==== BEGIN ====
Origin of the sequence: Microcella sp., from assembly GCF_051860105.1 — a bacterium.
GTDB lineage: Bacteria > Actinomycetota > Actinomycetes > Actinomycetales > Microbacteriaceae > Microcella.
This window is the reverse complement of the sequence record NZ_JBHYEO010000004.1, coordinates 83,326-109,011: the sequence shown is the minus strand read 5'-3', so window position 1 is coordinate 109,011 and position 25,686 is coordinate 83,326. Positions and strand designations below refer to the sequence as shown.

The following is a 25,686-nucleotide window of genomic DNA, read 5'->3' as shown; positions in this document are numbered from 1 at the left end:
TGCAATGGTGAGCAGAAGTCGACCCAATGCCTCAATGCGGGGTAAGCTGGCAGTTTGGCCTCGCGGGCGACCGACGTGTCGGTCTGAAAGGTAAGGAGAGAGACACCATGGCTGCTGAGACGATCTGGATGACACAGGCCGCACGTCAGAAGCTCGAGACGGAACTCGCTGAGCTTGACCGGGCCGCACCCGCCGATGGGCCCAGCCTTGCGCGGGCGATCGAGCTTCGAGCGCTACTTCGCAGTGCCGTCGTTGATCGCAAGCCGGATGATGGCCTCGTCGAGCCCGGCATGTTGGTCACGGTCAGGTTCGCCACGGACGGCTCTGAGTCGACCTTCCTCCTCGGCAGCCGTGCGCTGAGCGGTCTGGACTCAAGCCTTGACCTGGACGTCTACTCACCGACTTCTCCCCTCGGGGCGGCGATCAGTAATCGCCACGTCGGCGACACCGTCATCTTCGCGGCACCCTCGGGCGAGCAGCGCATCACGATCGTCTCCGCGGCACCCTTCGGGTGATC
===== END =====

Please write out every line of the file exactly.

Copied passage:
Origin of the sequence: Microcella sp., from assembly GCF_051860105.1 — a bacterium.
GTDB lineage: Bacteria > Actinomycetota > Actinomycetes > Actinomycetales > Microbacteriaceae > Microcella.
This window is the reverse complement of the sequence record NZ_JBHYEO010000004.1, coordinates 83,326-109,011: the sequence shown is the minus strand read 5'-3', so window position 1 is coordinate 109,011 and position 25,686 is coordinate 83,326. Positions and strand designations below refer to the sequence as shown.

The following is a 25,686-nucleotide window of genomic DNA, read 5'->3' as shown; positions in this document are numbered from 1 at the left end:
TGCAATGGTGAGCAGAAGTCGACCCAATGCCTCAATGCGGGGTAAGCTGGCAGTTTGGCCTCGCGGGCGACCGACGTGTCGGTCTGAAAGGTAAGGAGAGAGACACCATGGCTGCTGAGACGATCTGGATGACACAGGCCGCACGTCAGAAGCTCGAGACGGAACTCGCTGAGCTTGACCGGGCCGCACCCGCCGATGGGCCCAGCCTTGCGCGGGCGATCGAGCTTCGAGCGCTACTTCGCAGTGCCGTCGTTGATCGCAAGCCGGATGATGGCCTCGTCGAGCCCGGCATGTTGGTCACGGTCAGGTTCGCCACGGACGGCTCTGAGTCGACCTTCCTCCTCGGCAGCCGTGCGCTGAGCGGTCTGGACTCAAGCCTTGACCTGGACGTCTACTCACCGACTTCTCCCCTCGGGGCGGCGATCAGTAATCGCCACGTCGGCGACACCGTCATCTTCGCGGCACCCTCGGGCGAGCAGCGCATCACGATCGTCTCCGCGGCACCCTTCGGGTGATC